Washington, DC – Senate Governmental Affairs Committee Ranking Member Fred Thompson (R-TN) and Committee Chairman Joe Lieberman today announced that the Committee has approved the Presidential Appointments Improvement Act, their legislation correcting problems of the presidential appointment process that have persistently posed barriers for individuals seeking public service and administration officials trying to fill high level Executive Branch appointments and nominations as quickly and efficiently as possible.
“This legislation is an important step in helping future administrations get their key people in place in a timely manner,” Senator Thompson said. “The Governmental Affairs Committee has taken steps to streamline requirements of appointees who come before us for confirmation, and we hope to help all Senate committees and the Executive Branch easily follow suit with the assistance of this legislation.”
“I’m pleased to have been able to collaborate with Senator Thompson on this measure, which will ease a number of burdens placed on presidential nominees, while strengthening certain forms of disclosure,” Senator Lieberman said. “ I hope, and believe, this bill will help encourage highly qualified people to enter the great tradition and very fulfilling profession of public service.”
The measure includes a number of recommendations submitted by the Administration in a report by the Office of Government Ethics. In addition to provisions to streamline the financial disclosure form, the bill includes provisions to: • Require a comprehensive review of and report on criminal conflict of interest statutes by the Office of Government Ethics and the Department of Justice; • Require each department and agency to recommend a plan for reducing the number and layers of political appointees requiring confirmation; • Require the Executive Clerk of the White House to keep an electronic database of Executive Branch-appointed positions and to deliver a copy of that database to the Presidential candidates following the nominating conventions; • Improve tracking of nominees’ agreements to take action, such as selling certain securities, in order to avoid conflicts of interest while in office; and • Improve public access to conflict of interest waivers.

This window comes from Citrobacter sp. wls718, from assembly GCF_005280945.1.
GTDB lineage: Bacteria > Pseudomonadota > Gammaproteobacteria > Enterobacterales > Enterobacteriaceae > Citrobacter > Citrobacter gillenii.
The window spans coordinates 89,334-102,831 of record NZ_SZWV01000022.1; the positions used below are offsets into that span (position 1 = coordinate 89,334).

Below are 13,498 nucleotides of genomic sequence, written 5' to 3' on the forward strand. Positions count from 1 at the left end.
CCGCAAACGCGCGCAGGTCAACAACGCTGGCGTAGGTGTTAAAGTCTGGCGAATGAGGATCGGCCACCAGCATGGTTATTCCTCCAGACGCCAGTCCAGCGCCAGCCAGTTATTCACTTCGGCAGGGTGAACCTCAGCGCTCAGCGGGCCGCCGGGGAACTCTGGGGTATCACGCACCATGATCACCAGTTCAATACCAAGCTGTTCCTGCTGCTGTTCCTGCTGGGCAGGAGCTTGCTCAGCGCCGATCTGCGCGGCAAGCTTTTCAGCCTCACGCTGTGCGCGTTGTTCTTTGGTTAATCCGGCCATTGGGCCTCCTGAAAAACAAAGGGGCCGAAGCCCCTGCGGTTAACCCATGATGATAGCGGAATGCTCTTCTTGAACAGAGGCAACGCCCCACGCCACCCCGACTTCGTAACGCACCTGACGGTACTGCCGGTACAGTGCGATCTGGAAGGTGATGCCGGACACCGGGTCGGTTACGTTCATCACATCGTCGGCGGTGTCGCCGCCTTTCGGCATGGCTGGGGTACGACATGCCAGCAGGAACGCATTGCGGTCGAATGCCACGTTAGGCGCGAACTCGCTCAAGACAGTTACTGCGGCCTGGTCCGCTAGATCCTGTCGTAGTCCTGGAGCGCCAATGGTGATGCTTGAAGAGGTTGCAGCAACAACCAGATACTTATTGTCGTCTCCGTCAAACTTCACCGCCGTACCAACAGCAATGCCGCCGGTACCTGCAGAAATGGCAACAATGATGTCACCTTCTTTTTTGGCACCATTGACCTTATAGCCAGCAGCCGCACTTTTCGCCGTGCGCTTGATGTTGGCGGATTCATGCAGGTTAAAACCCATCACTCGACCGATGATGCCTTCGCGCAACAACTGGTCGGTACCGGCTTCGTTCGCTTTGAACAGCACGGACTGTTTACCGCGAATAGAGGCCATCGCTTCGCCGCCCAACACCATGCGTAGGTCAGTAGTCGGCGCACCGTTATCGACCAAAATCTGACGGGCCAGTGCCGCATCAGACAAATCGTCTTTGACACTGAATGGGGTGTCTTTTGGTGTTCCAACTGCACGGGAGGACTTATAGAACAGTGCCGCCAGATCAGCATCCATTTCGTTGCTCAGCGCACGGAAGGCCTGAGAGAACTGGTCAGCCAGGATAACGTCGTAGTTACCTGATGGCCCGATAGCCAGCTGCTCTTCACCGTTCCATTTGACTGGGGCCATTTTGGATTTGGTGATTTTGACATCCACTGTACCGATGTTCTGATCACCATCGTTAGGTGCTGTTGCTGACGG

Many of the bill’s provisions are based on recommendations made to the Congress by various groups, boards, and commissions that have studied the presidential appointment process, including the Presidential Appointee Initiative, the 20th Century Fund’s Task Force on the Presidential Appointment Process, the White House 2001 project, and the Transition to Governing project. The Hart-Rudman Commission also recommended improving the Presidential appointment process, writing that “[t]he ordeal that Presidential nominees are subjected to is now so great as to make it prohibitive for many individuals of talent and experience to accept public service.”
The Governmental Affairs Committee has studied the presidential appointment process for well over a year, holding numerous hearings on the subject. Other initiatives underway to streamline the process include reducing the complexity and duplication of forms required by Senate Committees and reducing the level of background investigation required of certain nominees.